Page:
As a further thought: the 'threshold' for watching the sliceforms illuminate presentation was rather great. I had to install software, restart my browser, load it up, etc. Would it be easy to save this (using Camtasia or equivalent?) as a movie for those who want to watch it later?
    This is really exciting. I hope you get further interest in it too.
    6] One reason I asked about where you see the technology going is:
    I have never been a Second Lifer, but when it was very big a couple of years ago several people I know raved about how wonderful it was and how it was the future of interaction via the web. My local council opened a Second Life office so people could pay their First Life (?) bills via their computer. And then it seemed to me to fall out of fashion. I don't know whether Second Life is moribund or not, but it does not have the same buzz that it used to.
    I don't feel inclined to start exploring Second Life now because it doesn't feel like it is likely to exist in a few years time.
    I agree with your other requirements.
    I hope it can continue too. There seems to be some potential here if it is used well.
    Thanks again for your responses.
  20. "If 100,000 people view a video from TED and only 0.1% of them are influenced then rather more people have been reached" - this is true. TED recently created an educator community, TED-ED, which attracted a nice first thousand of people, now five thousand, during its soft launch. There, I offered the idea of doing math reviews, and they might do something, or not. TED is currently different from Math 2.0 in goals, medium, format, target audience, and pretty much every other variable I can think of, though. If you like their cause, you may want to communicate with them, too.
    I am not actively working on expanding the number of participants in Math 2.0 events. Everybody is welcome to come, and bring their friends or whole classes of students or everybody in their communities, but still our record number of attendees per event is under one hundred. Interacting with a dozen, or even four of five interested people, in the context of a series of such events, has been rewarding enough to attract about as many presenters as we can accommodate. If anyone wants to "promote" events, they can do so at any time, and people blog or tweet about them every week. Most hosts announce events to their communities, as well.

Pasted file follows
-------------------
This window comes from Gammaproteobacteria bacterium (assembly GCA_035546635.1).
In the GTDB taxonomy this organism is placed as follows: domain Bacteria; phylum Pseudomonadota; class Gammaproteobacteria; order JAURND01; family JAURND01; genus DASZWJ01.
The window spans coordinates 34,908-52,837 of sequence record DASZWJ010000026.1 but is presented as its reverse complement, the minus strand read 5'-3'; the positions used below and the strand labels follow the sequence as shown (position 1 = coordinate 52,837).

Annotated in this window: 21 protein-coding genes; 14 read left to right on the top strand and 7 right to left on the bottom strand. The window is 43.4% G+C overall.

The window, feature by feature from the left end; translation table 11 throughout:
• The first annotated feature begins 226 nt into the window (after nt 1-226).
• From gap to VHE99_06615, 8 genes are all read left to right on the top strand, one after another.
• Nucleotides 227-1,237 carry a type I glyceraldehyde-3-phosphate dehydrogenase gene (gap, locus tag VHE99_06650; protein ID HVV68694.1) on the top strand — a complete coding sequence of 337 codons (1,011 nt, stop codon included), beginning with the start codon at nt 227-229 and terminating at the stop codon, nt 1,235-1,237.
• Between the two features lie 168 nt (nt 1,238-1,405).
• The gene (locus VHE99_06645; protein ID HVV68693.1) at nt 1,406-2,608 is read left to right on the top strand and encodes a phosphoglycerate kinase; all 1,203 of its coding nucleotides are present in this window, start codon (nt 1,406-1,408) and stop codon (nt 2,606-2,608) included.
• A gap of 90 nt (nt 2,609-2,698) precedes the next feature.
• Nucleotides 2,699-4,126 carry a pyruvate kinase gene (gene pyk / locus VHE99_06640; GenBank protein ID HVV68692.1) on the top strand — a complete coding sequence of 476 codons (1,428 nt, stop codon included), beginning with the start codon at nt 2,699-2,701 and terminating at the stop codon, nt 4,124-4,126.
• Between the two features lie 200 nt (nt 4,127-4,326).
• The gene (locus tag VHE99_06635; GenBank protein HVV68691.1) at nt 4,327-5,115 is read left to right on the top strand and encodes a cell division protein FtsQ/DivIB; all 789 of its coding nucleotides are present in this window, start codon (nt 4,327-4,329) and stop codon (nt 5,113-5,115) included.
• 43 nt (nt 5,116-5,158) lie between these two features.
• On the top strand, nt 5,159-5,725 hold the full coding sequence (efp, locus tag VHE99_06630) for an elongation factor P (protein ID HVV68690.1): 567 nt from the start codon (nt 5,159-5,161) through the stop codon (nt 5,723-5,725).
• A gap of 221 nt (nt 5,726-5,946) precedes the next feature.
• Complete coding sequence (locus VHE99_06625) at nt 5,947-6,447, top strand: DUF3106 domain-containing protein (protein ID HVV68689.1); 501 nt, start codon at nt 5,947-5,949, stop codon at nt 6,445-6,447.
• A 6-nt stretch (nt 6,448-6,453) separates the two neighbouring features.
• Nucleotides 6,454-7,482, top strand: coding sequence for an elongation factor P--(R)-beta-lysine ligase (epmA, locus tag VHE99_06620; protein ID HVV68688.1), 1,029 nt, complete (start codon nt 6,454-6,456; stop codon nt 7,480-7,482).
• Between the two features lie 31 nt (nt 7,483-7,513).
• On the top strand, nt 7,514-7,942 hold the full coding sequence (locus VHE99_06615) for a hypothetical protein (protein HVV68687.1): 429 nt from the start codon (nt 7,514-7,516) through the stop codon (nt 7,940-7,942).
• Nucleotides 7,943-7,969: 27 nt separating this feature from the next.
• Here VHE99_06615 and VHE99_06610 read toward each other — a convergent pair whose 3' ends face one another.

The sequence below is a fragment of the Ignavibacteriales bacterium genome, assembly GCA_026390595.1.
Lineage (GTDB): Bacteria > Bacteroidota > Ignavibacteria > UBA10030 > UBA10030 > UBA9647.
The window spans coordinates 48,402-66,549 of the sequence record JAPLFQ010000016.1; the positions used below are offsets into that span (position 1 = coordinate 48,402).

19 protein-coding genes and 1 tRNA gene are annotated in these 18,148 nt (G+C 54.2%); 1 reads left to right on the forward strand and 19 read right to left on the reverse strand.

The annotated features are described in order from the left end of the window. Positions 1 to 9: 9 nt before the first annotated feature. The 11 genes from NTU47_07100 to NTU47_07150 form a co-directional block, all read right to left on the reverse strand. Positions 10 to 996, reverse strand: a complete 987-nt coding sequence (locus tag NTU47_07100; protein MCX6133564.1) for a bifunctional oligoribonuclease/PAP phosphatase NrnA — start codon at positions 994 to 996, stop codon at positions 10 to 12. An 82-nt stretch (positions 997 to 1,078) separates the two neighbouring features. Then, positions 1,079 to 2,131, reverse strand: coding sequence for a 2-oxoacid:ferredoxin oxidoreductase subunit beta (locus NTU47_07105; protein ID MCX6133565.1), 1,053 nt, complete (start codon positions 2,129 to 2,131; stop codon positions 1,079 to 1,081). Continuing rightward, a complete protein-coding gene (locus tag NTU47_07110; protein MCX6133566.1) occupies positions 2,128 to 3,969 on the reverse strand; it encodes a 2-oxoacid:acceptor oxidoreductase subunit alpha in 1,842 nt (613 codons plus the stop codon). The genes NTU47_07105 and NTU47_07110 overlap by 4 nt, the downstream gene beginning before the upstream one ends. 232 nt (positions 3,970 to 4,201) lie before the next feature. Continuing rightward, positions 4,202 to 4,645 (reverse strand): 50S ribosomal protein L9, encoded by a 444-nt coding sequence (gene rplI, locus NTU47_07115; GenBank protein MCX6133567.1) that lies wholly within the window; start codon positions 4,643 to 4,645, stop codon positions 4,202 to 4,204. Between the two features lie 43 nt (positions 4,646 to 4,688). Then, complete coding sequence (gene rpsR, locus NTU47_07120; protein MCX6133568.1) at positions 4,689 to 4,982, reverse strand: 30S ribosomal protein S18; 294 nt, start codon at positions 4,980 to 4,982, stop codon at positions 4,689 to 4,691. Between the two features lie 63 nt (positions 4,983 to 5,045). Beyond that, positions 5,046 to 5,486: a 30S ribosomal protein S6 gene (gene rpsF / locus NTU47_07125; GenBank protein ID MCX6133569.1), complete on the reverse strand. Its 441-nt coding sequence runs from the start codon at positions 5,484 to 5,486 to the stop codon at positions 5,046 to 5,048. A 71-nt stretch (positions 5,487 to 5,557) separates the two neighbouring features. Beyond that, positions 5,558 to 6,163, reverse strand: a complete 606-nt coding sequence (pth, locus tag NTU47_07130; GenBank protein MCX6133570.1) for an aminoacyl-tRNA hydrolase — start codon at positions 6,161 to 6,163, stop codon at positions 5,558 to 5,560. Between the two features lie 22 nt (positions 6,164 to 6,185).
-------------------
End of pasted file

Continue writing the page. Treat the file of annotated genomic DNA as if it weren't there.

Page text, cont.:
Personally, I find events with ten to thirty participants most rewarding: everybody can still get personal attention, everybody gets to ask questions, people can text chat without speed reading, and there is no need for a complicated community infrastructure. I prefer to have some interaction during events, but it does not always occur - whether because we happen to have quieter people visiting that day, or because the presentation is super-engaging, or for another reason.
    Second Life may not exist, but immersive virtual worlds will exist in the foreceeable future.
    I do not know if re-formatting Elluminate recordings in some other format is easy - it can't be easier for event organizers than the current procedure, which is a link to the recording that arrives by email. But more importantly, Elluminate records are not like movies: they are more interactive. For example, you can copy chat from there in the text form, or click a link to open it in a browser. Likewise, parts that have web tours allow to use interactives or play, stop and pause embedded movies.
    I think meeting technologies will only get better with time, just like everything else online. For example, I am looking forward to virtual rooms having voice clarity comparable to Skype.